The businesses that can’t wait for the elections to be over in South Africa

 ·27 May 2024

South Africa’s property sector is ready for the 2024 elections to be done with, expecting a major rebound in business and trading once the dust has settled.

According to High Street Auctions director Greg Dart, the uncertainty that has hit the country’s property market ahead of the elections is not uncommon and not cause for concern, saying that history has shown this particular market bounces back “fast” than others after a national vote.

He said there is a rhythm to election cycles and it is well known to the global property sector, which typically adapts.

“The effects of elections on real estate markets vary, but some common trends have been observed in multiple countries, including South Africa.

“As an investor if you understand the cycle, it becomes less disconcerting – especially during election periods like we’re experiencing when the headlines scream words like ‘critical’, ‘pivotal’ and ‘game-changing’,” he said.

Dart said global markets almost universally demonstrate an uncertainty-driven slowdown in the months preceding a general election. These jitters can start as much as a year before polling, and are marked by:

  • Reduced Transactions: Typically, the period leading up to national elections is marked by uncertainty, causing potential buyers and sellers to adopt a wait-and-see approach. This often results in a slowdown in real estate transactions.

  • Price Stability or Mild Decline: Due to reduced market activity, property prices may stabilise or experience a slight decline as demand wanes.

  • Investor Caution: Investors might delay significant decisions or new projects due to potential changes in policies that could affect property taxes, regulations, and economic stability.
    Post-Election Performance

In most instances, regardless of the outcome of an election, over a period of months, the real estate market will adapt and then recover in accordance with the new political realities, he said.

Global trends indicate the most likely performance-related changes to be:

  • Market Rebound: Following the resolution of political uncertainty, the real estate market often experiences a rebound. Transactions may increase as buyers and sellers who were previously hesitant enter the market.

  • Policy Impact: The specifics of the election outcome, particularly changes in government policies affecting the economy, taxation, and real estate regulations, can significantly impact market trends.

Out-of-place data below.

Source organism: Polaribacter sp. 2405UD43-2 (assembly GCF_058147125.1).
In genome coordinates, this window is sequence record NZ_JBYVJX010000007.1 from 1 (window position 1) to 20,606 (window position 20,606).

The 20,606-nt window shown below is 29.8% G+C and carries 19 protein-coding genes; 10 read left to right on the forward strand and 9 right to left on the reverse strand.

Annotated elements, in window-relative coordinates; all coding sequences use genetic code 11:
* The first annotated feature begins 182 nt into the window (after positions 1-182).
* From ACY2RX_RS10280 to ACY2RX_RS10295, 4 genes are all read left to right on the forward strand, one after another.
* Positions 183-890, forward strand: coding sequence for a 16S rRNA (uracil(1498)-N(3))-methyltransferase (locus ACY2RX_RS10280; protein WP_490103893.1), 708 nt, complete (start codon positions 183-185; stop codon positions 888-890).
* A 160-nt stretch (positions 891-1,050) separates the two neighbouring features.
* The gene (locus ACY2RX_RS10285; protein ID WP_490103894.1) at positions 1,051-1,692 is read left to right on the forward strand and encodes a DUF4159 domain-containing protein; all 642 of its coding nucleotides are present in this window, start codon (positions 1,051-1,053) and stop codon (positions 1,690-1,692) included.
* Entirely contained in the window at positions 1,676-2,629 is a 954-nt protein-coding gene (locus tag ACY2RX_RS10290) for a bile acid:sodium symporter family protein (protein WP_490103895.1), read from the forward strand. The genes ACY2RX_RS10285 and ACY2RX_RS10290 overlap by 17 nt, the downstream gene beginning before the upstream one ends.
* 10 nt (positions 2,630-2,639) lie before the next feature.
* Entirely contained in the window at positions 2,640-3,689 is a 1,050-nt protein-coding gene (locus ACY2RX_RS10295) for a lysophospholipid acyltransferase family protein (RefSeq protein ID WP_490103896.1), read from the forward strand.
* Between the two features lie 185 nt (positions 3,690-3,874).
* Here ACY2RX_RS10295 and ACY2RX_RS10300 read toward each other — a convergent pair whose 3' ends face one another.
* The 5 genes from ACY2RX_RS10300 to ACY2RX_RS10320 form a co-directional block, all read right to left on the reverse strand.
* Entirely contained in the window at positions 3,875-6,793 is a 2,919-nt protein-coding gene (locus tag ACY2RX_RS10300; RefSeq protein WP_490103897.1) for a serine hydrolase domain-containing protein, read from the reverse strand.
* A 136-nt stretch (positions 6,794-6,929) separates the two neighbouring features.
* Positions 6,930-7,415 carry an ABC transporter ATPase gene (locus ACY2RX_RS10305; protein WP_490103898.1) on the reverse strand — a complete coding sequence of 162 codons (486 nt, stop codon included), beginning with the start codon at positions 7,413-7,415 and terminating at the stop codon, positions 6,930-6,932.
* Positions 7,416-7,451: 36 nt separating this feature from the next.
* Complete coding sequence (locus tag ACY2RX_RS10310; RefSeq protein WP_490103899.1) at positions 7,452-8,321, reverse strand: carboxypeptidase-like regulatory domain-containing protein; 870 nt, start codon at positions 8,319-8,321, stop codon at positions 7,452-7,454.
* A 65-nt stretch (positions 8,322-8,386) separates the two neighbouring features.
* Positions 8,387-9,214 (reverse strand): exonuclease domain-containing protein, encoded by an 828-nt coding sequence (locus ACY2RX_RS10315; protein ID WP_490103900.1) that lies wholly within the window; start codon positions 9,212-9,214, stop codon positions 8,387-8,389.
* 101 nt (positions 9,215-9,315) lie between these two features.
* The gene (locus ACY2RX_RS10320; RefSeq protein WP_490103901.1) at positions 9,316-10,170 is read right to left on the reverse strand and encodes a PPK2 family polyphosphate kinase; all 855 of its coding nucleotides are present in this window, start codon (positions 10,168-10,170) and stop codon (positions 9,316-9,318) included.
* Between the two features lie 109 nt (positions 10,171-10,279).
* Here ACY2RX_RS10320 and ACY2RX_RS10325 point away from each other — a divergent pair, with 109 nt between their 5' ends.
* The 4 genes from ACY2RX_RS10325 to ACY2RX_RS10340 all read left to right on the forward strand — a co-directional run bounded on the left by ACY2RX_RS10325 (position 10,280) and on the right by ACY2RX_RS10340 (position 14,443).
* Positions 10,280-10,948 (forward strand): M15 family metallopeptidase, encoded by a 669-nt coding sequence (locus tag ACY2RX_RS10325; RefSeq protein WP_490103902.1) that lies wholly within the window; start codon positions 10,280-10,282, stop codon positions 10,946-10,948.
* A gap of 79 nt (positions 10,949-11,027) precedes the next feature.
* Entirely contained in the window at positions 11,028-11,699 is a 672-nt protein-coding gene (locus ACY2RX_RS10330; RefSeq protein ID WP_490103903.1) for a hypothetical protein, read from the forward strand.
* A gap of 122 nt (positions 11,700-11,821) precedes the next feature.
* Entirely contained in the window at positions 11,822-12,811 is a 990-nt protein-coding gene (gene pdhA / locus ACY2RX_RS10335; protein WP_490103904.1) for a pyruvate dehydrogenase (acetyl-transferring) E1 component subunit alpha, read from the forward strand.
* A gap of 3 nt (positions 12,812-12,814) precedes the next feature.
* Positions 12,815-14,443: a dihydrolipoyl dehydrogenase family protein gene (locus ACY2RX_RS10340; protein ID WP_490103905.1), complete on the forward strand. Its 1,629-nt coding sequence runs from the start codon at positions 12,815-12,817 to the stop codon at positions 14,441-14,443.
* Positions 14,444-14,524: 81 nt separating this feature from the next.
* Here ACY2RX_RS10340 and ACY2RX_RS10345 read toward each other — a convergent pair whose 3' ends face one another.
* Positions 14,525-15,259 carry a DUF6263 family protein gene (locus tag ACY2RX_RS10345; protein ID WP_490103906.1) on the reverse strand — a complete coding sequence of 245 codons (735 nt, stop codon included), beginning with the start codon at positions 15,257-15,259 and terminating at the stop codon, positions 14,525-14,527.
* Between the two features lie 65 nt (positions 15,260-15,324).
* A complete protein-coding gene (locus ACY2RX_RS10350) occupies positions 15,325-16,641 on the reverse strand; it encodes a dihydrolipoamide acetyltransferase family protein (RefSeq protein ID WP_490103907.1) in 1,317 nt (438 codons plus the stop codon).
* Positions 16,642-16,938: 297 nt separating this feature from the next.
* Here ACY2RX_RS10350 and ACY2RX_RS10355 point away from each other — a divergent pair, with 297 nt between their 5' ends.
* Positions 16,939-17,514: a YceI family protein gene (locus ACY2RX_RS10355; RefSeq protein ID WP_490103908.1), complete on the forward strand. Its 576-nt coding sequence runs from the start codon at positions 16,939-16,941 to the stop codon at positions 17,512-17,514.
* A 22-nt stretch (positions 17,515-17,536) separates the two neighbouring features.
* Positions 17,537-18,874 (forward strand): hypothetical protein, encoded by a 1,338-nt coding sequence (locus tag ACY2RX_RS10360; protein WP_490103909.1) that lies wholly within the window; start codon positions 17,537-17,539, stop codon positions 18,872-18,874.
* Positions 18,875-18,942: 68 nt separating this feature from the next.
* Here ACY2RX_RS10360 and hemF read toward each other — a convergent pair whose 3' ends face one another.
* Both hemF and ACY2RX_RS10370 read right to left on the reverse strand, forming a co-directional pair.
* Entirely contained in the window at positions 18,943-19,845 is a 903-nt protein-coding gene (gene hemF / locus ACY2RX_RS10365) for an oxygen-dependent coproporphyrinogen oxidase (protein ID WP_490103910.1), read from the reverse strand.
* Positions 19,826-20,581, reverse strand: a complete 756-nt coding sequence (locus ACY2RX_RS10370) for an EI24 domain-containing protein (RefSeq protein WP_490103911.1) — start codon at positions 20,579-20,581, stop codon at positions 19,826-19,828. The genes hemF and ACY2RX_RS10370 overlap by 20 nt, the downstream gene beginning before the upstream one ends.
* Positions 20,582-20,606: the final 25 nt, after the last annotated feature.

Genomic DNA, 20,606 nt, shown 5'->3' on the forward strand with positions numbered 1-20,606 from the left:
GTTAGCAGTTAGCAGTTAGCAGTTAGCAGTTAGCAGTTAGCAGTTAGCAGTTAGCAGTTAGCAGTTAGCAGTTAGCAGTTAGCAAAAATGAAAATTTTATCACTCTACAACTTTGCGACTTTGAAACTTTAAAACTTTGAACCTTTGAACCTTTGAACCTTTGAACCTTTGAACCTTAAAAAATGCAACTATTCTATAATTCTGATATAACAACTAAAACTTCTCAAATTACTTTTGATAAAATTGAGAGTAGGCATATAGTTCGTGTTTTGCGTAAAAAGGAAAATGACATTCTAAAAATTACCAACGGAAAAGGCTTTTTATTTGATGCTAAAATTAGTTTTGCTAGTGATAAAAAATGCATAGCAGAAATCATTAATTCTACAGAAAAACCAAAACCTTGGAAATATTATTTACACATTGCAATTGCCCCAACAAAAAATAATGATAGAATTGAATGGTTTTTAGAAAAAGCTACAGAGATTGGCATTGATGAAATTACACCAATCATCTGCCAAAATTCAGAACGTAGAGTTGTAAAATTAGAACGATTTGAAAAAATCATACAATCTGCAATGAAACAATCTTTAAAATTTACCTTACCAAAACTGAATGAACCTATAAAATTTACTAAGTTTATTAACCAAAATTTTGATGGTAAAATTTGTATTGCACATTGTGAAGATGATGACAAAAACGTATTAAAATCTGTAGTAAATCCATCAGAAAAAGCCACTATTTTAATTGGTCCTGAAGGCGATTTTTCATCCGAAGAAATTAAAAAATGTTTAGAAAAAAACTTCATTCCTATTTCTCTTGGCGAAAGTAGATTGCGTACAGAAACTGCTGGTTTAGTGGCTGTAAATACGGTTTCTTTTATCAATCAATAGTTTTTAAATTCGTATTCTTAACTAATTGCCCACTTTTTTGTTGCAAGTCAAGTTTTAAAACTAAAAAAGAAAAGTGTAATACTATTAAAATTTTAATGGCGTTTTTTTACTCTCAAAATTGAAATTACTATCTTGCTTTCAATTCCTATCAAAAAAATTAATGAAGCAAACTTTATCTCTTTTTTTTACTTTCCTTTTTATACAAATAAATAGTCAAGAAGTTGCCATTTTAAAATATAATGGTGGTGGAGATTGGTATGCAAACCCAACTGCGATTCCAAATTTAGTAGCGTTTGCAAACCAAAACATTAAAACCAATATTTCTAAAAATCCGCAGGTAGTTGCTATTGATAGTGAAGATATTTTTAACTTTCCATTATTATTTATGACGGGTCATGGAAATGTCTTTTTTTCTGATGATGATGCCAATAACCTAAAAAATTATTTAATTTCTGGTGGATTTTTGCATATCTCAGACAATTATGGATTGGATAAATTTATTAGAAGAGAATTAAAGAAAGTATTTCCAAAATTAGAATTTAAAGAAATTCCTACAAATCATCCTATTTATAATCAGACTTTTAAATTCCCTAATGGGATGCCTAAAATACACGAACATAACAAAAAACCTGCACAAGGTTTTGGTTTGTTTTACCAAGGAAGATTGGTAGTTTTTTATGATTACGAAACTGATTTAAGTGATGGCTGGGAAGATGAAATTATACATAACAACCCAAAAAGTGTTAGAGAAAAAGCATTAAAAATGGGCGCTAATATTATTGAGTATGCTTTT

• Confidence Restoration: If the election results are perceived as stabilising or economically favourable, there can be a boost in market confidence, leading to increased activity and potential price appreciation.

Dart said real estate investors were also jittery ahead of the US election in 2020, but afterwards the market rebounded strongly, driven by low interest rates and the economic stimulus measures that were anticipated with the new administration.

Both the number of transactions and the value of property rose significantly in the following months.

“The South African economy has suffered in recent years, in large part due to bad policies, a lack of will to follow through, corruption and grid instability.

“But through all of this, property has remained a stable long-term investment. That won’t change anytime soon,” he said.

“Investors need to understand election cycles, and know that the following the elections we will be seeing a rebound in the market – especially if the results are perceived to bring economic stability or favourable policy changes.”

He added that between the rebound and the expected drop in interest rates—albeit slow and delayed—the prospects for the property market in South Africa are more positive than has been seen for some time.

“We have already seen some interesting pre-election confidence in an outcome that may be investor-friendly. This year the rand is one of only five emerging market currencies to have strengthened.

“In addition, South African bonds absorbed the most cash in April since 2019 when Bloomberg started tracking the data, and the trend is continuing in May. Recently stocks have also been at a 15-month high.”

While analysts and investors have cautioned about potential outcomes to the 2024 election that could be damaging—especially around ANC coalitions with the EFF or other anti-business parties—the tone has shifted to expectations of stability.

Markets now generally expect the ANC to fall marginally fall below 50% of the vote and entering into coalitions with smaller parties, giving some degree of maintaining the status quo and avoiding any shocks.

South Africans will head to voting booths across the country on Wedensday, 29 May.

Read: Turn coming for property in South Africa

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